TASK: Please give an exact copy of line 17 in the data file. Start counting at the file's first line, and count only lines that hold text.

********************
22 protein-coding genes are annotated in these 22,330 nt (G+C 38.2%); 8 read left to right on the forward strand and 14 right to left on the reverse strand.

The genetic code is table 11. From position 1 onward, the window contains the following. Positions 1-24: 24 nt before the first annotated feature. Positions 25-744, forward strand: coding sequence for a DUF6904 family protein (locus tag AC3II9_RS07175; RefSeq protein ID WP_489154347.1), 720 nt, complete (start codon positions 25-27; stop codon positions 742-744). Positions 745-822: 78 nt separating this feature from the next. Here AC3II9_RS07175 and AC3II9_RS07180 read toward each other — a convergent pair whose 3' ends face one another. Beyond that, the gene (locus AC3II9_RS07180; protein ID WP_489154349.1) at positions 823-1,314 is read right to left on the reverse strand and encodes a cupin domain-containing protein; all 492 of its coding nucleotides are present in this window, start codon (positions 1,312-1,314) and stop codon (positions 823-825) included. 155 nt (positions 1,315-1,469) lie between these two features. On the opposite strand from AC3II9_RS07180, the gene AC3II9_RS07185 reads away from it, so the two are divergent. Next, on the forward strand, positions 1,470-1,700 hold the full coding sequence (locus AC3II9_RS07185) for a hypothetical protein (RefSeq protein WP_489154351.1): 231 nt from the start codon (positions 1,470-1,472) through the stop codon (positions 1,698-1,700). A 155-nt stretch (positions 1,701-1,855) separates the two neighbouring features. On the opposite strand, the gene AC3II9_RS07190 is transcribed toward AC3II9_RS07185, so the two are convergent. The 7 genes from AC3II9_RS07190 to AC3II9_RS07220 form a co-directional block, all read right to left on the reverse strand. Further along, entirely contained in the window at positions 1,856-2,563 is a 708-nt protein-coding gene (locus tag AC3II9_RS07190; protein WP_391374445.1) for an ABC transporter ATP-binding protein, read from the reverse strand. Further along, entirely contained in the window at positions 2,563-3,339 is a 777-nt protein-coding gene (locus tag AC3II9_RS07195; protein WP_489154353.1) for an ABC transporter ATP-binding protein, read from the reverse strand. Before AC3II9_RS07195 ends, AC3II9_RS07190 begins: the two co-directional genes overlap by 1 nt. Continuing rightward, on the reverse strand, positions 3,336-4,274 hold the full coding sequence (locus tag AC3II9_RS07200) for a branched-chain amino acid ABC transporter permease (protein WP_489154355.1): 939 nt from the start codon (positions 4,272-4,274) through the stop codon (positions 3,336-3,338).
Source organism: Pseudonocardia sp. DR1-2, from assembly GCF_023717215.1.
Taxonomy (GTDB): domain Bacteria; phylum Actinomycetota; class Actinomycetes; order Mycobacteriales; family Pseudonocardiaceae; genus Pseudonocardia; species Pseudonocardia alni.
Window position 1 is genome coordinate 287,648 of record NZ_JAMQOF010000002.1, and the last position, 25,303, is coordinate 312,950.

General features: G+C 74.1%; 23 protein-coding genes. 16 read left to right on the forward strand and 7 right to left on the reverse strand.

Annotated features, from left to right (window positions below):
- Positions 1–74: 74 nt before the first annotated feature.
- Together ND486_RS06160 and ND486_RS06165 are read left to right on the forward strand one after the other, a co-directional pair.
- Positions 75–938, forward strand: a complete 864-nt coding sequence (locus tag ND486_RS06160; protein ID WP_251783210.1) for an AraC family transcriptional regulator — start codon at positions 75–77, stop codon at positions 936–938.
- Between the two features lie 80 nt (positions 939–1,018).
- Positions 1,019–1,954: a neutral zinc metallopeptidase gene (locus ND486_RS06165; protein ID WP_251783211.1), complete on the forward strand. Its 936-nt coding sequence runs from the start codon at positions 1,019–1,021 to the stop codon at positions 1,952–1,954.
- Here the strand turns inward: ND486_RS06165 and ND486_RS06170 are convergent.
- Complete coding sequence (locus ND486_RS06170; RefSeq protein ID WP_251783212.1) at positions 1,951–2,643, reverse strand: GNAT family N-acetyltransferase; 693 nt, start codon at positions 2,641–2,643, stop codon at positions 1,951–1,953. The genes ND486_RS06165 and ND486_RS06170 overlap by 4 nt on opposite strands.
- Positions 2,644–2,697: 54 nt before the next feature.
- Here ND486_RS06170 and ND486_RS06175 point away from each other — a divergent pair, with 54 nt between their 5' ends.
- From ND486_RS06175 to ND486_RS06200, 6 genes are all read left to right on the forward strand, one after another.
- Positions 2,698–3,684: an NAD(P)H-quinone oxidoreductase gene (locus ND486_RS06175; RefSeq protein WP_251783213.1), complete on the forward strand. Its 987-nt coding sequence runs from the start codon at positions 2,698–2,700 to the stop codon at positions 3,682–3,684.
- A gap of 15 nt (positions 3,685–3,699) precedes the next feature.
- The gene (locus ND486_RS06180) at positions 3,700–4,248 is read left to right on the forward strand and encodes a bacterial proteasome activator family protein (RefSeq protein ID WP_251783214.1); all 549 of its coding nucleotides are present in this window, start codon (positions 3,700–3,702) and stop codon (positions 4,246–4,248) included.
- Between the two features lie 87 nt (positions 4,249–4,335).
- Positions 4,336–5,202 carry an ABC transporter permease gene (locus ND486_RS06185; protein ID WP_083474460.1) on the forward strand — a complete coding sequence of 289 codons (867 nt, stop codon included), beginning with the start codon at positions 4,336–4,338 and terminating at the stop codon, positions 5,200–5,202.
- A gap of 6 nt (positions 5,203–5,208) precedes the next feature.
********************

- From ND486_RS06175 to ND486_RS06200, 6 genes are all read left to right on the forward strand, one after another.